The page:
Itchy, Scratchy, & Rashy – Bad Things Come in Threes…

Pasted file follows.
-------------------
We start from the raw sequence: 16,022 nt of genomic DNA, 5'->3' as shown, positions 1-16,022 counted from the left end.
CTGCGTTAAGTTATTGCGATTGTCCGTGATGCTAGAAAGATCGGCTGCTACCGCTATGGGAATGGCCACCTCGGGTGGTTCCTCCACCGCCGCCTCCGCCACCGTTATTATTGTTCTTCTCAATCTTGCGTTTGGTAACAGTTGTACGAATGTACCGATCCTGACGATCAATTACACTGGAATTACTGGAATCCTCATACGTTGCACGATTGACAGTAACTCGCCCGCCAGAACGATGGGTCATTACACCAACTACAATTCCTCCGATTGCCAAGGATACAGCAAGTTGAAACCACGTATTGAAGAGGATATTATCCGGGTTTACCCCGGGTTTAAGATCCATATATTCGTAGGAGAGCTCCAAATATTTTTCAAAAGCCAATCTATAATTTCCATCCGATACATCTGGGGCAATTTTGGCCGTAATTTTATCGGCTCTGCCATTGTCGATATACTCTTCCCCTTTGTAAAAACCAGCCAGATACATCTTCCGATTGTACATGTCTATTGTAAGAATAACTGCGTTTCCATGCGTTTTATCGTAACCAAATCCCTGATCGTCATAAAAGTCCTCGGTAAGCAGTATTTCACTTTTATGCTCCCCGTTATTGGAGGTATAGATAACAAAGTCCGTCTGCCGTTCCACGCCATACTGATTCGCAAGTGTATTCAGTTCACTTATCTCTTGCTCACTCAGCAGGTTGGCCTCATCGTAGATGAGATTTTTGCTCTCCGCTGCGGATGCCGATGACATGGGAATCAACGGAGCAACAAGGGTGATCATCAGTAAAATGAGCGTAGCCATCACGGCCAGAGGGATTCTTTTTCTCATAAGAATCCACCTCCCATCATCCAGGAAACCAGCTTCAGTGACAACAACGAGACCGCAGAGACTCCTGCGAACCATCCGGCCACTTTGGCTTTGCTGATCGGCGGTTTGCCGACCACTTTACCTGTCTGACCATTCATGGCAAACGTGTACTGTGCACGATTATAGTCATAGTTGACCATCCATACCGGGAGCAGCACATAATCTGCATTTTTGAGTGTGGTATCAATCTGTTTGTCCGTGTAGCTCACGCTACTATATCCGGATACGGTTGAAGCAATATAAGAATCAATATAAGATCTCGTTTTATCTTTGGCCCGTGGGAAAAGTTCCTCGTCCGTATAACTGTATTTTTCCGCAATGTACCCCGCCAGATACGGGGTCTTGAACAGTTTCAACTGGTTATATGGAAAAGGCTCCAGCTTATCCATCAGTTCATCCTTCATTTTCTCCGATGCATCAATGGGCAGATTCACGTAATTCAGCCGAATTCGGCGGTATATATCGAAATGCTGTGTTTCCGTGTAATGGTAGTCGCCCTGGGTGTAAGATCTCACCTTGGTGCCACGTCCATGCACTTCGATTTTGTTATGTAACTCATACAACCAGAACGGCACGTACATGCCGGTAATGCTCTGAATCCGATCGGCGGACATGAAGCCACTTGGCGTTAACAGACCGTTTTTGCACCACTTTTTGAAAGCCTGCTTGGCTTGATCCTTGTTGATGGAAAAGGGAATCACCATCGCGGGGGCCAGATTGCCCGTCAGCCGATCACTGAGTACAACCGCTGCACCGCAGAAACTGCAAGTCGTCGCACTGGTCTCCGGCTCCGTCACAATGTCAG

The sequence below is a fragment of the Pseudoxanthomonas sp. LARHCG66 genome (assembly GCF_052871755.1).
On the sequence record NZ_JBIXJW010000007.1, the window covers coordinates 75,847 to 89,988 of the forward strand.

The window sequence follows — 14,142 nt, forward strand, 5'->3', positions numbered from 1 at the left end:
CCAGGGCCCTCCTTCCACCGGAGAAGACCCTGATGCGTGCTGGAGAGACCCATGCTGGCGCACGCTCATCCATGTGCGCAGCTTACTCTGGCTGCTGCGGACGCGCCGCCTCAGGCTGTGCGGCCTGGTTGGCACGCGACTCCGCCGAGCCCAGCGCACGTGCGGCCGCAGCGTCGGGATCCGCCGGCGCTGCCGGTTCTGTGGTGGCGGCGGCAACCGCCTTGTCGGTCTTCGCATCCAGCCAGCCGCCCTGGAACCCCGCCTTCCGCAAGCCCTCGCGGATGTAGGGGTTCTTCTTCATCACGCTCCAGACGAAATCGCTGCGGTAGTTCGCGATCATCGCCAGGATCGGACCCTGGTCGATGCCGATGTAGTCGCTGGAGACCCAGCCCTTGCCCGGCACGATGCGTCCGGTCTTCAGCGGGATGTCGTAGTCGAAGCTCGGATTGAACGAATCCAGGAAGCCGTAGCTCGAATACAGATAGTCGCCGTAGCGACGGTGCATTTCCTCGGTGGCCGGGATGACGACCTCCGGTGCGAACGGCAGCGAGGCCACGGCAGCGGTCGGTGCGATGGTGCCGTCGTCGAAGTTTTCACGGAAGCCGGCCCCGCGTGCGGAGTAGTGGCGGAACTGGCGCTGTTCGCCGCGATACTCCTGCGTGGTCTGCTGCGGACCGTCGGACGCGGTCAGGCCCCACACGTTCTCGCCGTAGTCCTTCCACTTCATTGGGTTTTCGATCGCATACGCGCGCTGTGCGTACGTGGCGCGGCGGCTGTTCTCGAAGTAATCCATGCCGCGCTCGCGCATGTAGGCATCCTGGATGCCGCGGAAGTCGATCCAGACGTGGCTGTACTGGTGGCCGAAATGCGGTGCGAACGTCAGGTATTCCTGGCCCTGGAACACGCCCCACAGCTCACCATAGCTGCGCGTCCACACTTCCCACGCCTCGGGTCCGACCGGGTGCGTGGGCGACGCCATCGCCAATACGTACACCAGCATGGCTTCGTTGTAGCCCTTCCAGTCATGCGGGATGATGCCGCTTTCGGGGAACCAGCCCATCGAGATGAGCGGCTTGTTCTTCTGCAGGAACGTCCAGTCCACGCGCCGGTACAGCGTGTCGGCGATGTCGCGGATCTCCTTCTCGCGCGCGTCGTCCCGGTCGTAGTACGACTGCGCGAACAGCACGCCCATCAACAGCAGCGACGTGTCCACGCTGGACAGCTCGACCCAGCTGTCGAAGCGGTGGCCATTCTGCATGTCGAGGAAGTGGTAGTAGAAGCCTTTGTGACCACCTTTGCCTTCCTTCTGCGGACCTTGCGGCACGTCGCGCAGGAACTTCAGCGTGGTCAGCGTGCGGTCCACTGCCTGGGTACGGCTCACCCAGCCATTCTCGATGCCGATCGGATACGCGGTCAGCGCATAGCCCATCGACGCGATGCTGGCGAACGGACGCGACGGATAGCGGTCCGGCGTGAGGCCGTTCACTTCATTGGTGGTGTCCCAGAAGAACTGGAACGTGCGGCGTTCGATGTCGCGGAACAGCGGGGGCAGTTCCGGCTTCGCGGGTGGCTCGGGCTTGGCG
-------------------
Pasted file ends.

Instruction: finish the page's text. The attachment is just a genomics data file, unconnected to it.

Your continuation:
first_imgThey say bad things come in threes. Poison ivy, poison sumac, and poison oak are three of the evilest plants out there. At least 50 percent of people who come into contact with these plants are allergic to them and will develop an itchy rash which can last as long as three weeks.The best way to prevent a rash is to avoid poisonous plants all together. But if you are determined to get that D5/T5, then you need to know how to protect yourself. Avid geocacher (and dedicated nurse) Kelley Piekarek* put together these safety tips so all outdoor enthusiasts can keep themselves safe during geocaching’s busy season.Prevention:The best way to avoid the rash is to avoid the plant. The best way to avoid the plant is to know what they look like and where they grow.Poison ivy is reddish in spring, green in summer, and yellow/orange/red in autumnPoison ivy:Found throughout Canada and the United States except for parts of the West Coast. Can grow as a hairy vine or small shrub trailing along the ground or climbing on low plants, trees, and poles. Each leaf has three glossy leaflets with smooth or toothed edges. Leaves are reddish in spring, green in summer, and yellow, orange, or red in the fall. Found in woody areas, thickets, and moist places.Poison sumac is orange in spring, green in summer, and yellow/orange/red in autumn. Often, the leaves have spots that look like blotches of black paint.Poison sumac:Grows as a tall shrub or small tree in bogs or swamps in Northeast, Midwest, and parts of Southeastern North America. Each leaf has clusters of seven to 13 smooth-edged leaflets. Leaves are orange in spring, green in summer, and yellow, orange, or red in the fall. Often, the leaves have spots that look like blotches of black paint. May have yellow-greenish flowers and whitish-green fruits that hang in loose clusters. Poison oak leaves tend to be glossy, and the plant grows upright. May have yellow-white berries.Poison oak:Grows as a low shrub in the eastern and southern North America, and in tall clumps or long vines on the Pacific Coast. Poison oak usually has a cluster of three broad leaves, though it can have up to seven. The leaves tend to be glossy, and the plant grows upright. Western poison oak has lobed leaflets like an oak tree, while eastern poison oak is more like a glossy version of poison ivy. May have yellow-white berries.Protection:Keep your skin covered to avoid contact with these plantsWear a long-sleeved shirt, long pants, gloves, and closed shoes if you’re in an area where these plants may be lurkingTie the bottoms of your pants legs or tuck them into your bootsWear gloves when bushwhackingIt’s a good idea to keep a pair of shoes dedicated for geocaching that can be kept outdoorsOOPS!  I’ve touched it, now what?The chemical that causes the rash is called urushiol and it will stick to your skin when you touch or brush against any part of the plant. It will also contaminate your clothes, ‘caching gear and your geo-dog, too! Remember, you can’t spread the rash to other people, but you can get the rash all over again if you touch contaminated items you haven’t washed.If you know your skin has come in contact with the plants, wash with soap and water immediatelyIf water is not available, wipe down the area with rubbing alcoholWash your clothes with hot soapy waterHose down your boots, geocache bag, leash, and anything else you took on your hikeWash your geo-dog well with soapy water and wear gloves while you do this (she can’t get the rash, but you can get it from her)Some dogs like baths as much as they like geocaching! Help! I have the rash!The rash often looks like a straight line because of the way the plant brushes against the skin. But if you come into contact with a piece of clothing or pet fur that has urushiol on it, the rash may spread out. The rash usually develops 12 to 48 hours after exposure and typically lasts two or three weeks. To treat the rash at home:Do not scratch, as scratching can cause an infectionLeave blisters alone—if blisters open, do not remove the overlying skin since the skin can protect the raw wound underneath and prevent infectionConsider applying calamine lotion or hydrocortisone creamConsider taking antihistamine pills (with your doctor’s approval)Rash caused by poison ivy – and this is one of the “nicer’ imagesIf you have any of the following symptoms, you need to go to the Emergency Room. Like, right now:You have trouble breathing or swallowingThe rash covers most of your bodyYou experience swelling, especially if an eyelid swells shutMuch of your skin itches, or nothing seems to ease the itchYou develop a fever greater than 100 F (37.8 C)The rash doesn’t get better within a few weeksStay safe out there my friends, and cache on! How do you stay safe while enjoying your favorite hobby?*If the name Kelley Piekarek sounds familiar, it may be from this story that made national geocaching news in February of this year. Woof! Share with your Friends:Morecenter_img SharePrint RelatedBeware the Tall Grasses! Or, Death of a BatteryMay 20, 2014In “Maker Madness”10 mistakes to avoid while geocachingFebruary 26, 2019In “News”Geocaching.com Co-Founder Celebrates Ten Years of Geo-LoveNovember 18, 2011In “Community”last_img read more